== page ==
Raiders Stadium: Biggest door in city, and grass that moves

The Raiders Stadium will have doors that are 80 feet tall and 215 feet wide. They will take 10 minutes to open.

At the stadium, you can already see the outline of what, we’re guessing, will be the biggest, baddest door in the city.

It will take 10 minutes to open, providing an opening 80 feet tall and 215 feet wide.

It will look out on the mother of all backdrops: The Strip, providing the tens-of-thousands of fans at a Raiders or Rebels game an only-in-Las-Vegas view.

On Wednesday, the Stadium Authority was going to potentially sign off on all the legalese - county code stuff - that governs the operation.

“At the request of the county, they ask that we table it while they continue a few conversations,” the Authority’s Jeremy Aguero told the panel.

With doors like that, it seems details are important.

“And frankly, we're just dealing with things that are very large, that weigh an awful lot, and you can't just move ‘em every time you would like to,” says Stadium Authority Chairman Steve Hill.

Most of the time, the doors will be closed to save energy. However, documents say they could be open more than 800 hours a year for games and events.

Weather will be key to the door’s operation, which will be helped by something called a “Main Wind Force Resisting System.”

The doors will be closed when the wind reaches 25 miles an hour.

The stadium will also come equipped with a weather station, to watch weather up to 250 miles away. NFL procedure says the home team, the Raiders in this case, needs to make a decision 90 minutes before game time on whether they stay open or closed.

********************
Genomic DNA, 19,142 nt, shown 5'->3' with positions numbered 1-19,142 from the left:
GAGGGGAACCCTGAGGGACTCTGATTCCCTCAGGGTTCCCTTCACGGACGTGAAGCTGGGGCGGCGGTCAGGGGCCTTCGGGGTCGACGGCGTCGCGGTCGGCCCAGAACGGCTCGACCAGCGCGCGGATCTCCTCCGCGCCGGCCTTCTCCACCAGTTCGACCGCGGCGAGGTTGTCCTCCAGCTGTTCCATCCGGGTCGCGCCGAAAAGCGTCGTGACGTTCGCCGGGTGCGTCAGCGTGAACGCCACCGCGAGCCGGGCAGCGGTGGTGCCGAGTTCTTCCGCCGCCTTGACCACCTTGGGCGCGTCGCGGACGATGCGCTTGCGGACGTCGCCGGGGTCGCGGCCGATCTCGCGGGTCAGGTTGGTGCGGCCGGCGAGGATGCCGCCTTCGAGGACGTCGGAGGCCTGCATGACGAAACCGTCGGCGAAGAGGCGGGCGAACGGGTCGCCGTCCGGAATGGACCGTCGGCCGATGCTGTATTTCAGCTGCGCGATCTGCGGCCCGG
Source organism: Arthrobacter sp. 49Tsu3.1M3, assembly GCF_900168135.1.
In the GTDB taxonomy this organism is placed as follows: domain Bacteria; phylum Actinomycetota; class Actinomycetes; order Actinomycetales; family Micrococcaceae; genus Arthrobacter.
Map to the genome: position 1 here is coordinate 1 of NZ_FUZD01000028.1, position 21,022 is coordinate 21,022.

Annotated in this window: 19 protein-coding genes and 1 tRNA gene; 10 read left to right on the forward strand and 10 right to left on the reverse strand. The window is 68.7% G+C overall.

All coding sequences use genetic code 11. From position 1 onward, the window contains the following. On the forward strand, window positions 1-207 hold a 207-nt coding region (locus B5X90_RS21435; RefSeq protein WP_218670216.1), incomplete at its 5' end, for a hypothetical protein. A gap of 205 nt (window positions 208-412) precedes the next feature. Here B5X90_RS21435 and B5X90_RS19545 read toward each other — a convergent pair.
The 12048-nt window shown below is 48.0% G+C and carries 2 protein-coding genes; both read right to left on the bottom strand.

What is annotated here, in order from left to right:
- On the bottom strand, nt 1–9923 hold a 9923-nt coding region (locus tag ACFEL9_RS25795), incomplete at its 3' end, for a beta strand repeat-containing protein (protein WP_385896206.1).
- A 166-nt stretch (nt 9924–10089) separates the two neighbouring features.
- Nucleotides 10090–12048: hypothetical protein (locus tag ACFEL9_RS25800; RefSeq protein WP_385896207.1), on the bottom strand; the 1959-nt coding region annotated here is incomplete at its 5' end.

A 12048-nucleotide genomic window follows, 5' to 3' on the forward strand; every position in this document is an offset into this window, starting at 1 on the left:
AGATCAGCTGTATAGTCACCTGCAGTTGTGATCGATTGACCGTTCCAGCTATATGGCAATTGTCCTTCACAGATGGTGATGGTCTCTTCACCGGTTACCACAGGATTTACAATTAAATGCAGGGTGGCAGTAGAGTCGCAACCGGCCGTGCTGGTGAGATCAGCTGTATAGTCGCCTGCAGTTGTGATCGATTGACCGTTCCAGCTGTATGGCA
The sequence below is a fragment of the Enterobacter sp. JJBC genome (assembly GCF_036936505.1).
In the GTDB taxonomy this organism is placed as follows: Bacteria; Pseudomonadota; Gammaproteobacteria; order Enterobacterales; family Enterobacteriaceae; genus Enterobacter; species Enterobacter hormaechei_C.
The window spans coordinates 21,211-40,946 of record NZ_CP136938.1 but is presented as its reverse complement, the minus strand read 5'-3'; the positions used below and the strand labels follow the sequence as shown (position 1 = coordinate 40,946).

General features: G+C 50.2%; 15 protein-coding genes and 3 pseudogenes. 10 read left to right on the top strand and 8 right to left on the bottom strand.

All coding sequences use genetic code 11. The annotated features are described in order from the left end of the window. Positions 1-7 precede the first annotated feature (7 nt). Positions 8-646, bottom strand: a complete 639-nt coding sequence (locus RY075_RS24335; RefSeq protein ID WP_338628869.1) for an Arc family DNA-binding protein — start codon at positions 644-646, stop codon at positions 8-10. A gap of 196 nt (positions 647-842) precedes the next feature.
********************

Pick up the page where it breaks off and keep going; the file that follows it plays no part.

That stadium will have a natural grass field, and it's cool too. A rail system will move what's called the "field tray" in and out.

The grass will be outside, documents say, up to 90 percent of the year so it can grow.

The stadium will have 22 retractable columns that move out of the way to let the turf slide out.

In the meantime, the stadium is on track and on budget, which makes Clark County Chair and Governor-elect Steve Sisolak pretty happy.

For him, it means jobs.

“Drove through the parking lot and it was a lot of Nevada license plates, which is what the deal was. I'm thrilled to see so many people working,” said Sisolak, who came down to the Commission Chambers from his office at the Clark County Government Center.

The Authority did get updates on other aspects of the stadium’s construction. Room taxes, which fund the $750 million public portion of the $1.8 billion project, are running below last year’s figures, thanks to a dip in visitation.

According to the Authority, fiscal year-to-date room tax revenue is running 6.4 percent below last year’s revenue, although officials say since March 2017, when the boost in the tax began being collected, the Authority is $467,239 in the black.

Officials also say sufficient reserves are being collected to cushion against a downturn.

“I’m confident that it’s coming in more than adequate to service the debt and you’ve got a reserve – you’ve got two years of reserve built in there, so I’m confident it will be fine. Room rates come back,” says Governor-Elect Sisolak.

A report to the Authority also says hiring at the stadium is surpassing goals on workforce diversity, which was set at 38 percent minority and female. Through September, “workforce participation is 69 percent minority/female and 3 percent veteran,” says Lynn Littlejohn with builder Mortenson McCarthy.

Stadium officials told the Authority the project is on schedule for completion in 626 days from today.

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